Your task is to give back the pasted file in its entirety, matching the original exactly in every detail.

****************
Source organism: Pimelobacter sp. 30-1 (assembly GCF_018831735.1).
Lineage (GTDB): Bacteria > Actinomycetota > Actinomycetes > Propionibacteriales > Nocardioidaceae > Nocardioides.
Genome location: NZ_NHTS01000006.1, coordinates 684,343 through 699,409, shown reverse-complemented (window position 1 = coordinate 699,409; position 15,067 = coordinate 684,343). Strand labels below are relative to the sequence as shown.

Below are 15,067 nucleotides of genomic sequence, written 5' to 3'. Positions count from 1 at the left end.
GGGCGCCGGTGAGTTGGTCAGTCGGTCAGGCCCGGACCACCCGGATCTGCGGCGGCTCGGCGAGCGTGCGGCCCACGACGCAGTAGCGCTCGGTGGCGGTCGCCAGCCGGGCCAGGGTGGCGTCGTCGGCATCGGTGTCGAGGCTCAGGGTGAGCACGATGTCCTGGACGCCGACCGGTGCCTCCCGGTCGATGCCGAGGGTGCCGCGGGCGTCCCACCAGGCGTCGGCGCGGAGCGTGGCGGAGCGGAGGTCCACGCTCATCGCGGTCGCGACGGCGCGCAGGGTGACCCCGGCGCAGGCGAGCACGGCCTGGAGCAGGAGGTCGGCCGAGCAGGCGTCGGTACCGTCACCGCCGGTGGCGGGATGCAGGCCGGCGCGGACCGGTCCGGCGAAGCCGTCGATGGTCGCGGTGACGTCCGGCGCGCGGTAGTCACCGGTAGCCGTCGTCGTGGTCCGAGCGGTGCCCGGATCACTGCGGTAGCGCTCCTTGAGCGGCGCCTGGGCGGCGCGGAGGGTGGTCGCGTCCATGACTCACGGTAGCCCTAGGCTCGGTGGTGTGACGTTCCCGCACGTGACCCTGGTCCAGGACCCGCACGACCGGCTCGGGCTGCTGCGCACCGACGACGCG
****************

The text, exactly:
Source organism: Pimelobacter sp. 30-1 (assembly GCF_018831735.1).
Lineage (GTDB): Bacteria > Actinomycetota > Actinomycetes > Propionibacteriales > Nocardioidaceae > Nocardioides.
Genome location: NZ_NHTS01000006.1, coordinates 684,343 through 699,409, shown reverse-complemented (window position 1 = coordinate 699,409; position 15,067 = coordinate 684,343). Strand labels below are relative to the sequence as shown.

Below are 15,067 nucleotides of genomic sequence, written 5' to 3'. Positions count from 1 at the left end.
GGGCGCCGGTGAGTTGGTCAGTCGGTCAGGCCCGGACCACCCGGATCTGCGGCGGCTCGGCGAGCGTGCGGCCCACGACGCAGTAGCGCTCGGTGGCGGTCGCCAGCCGGGCCAGGGTGGCGTCGTCGGCATCGGTGTCGAGGCTCAGGGTGAGCACGATGTCCTGGACGCCGACCGGTGCCTCCCGGTCGATGCCGAGGGTGCCGCGGGCGTCCCACCAGGCGTCGGCGCGGAGCGTGGCGGAGCGGAGGTCCACGCTCATCGCGGTCGCGACGGCGCGCAGGGTGACCCCGGCGCAGGCGAGCACGGCCTGGAGCAGGAGGTCGGCCGAGCAGGCGTCGGTACCGTCACCGCCGGTGGCGGGATGCAGGCCGGCGCGGACCGGTCCGGCGAAGCCGTCGATGGTCGCGGTGACGTCCGGCGCGCGGTAGTCACCGGTAGCCGTCGTCGTGGTCCGAGCGGTGCCCGGATCACTGCGGTAGCGCTCCTTGAGCGGCGCCTGGGCGGCGCGGAGGGTGGTCGCGTCCATGACTCACGGTAGCCCTAGGCTCGGTGGTGTGACGTTCCCGCACGTGACCCTGGTCCAGGACCCGCACGACCGGCTCGGGCTGCTGCGCACCGACGACGCG